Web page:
In structuring the joint venture, von Hahn says, his group focuses on ensuring the client is protected and ensuring the money that is invested comes back. They also consider reputation by vetting the partner so that the client is comfortable developing that business association. "Although appropriate structuring and legal rights are important, the relationship is generally one that is long term and it is based on a level of trust," he says.
Determining the finance structure and what they want to build are part of structuring the agreement along with anticipating change, such as exiting the investment if the relationship doesn’t go as planned or the policy direction of the fund changes. Joint ventures aren’t restricted to international deals, investors can have experience on their home turf, particularly in the residential space involving condominium developers. But the domestic players will often have a certain comfort level and know what the deal looks like.
Lawson Lundell’s recent deal involved property in India where the pension fund has no office. It sought out a domestic venture partner, and the Canadian pension fund became the equity partner, providing the funding for the venture. “When we put a team together for these deals, it's normally led by our tax group. One of the main thrusts for all this work is the structuring aspect of it, so our tax group does a lot of international structuring for Canadian pension funds,” says Tolensky. “In all cases, we will also reach out and retain local counsel. And we will be our clients' eyes and ears supervising that local counsel.”
The Canadian firm’s value, he says, is that its long-term relationship with the Canadian pension fund client means it is able to serve and protect the client by taking into account its various needs, such as tax considerations and reporting needs, which could include filtering granular due diligence reports and creating summaries and highlighting red-flag elements.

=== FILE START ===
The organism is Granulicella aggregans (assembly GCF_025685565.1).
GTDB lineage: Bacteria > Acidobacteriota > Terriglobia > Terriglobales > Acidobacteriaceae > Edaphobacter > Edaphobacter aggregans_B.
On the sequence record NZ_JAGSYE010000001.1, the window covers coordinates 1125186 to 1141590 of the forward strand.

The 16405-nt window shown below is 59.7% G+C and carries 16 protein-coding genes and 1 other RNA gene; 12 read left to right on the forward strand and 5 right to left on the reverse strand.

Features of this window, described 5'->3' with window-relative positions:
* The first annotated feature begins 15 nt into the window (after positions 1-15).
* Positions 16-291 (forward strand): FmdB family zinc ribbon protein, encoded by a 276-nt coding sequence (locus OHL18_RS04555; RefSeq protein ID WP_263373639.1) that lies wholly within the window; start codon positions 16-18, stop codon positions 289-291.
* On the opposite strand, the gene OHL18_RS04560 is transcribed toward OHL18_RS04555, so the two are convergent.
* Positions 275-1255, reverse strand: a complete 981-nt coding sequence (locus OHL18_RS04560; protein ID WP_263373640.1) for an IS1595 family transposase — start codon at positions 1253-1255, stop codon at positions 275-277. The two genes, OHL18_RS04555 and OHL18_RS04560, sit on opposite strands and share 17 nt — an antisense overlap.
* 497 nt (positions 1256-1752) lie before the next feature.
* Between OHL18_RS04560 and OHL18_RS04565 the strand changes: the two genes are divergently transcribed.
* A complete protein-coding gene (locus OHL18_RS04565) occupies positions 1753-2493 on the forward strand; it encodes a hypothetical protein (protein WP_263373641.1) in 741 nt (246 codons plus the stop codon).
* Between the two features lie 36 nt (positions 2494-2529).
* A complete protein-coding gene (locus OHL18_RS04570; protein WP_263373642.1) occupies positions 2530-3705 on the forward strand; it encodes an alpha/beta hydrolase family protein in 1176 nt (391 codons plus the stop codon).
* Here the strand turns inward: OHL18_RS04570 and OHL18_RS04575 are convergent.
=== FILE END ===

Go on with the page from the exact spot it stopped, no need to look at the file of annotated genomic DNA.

“Our job is just to make our clients' life as easy as possible,” says Tolensky.
The big players in real estate
499 in 2018 from 442 in 2017: number of global and institutional players investing US$1 billion or more in real estate, according to a survey by data and intelligence company Preqin Ltd.
28 per cent: proportion of investors that were pension funds
21 per cent: proportion of investors that were insurance companies
11 per cent: proportion of those billion-dollar investors’ portfolio that is real estate, compared to other investors at just eight per cent
Canadian pension funds
11.76 per cent by the end of 2016 from 9.43 per cent in 2011:increase in the allocation of Canadian pension funds’ investments in real estate, according to JLL’s Capital Markets Canadian research team in Canada.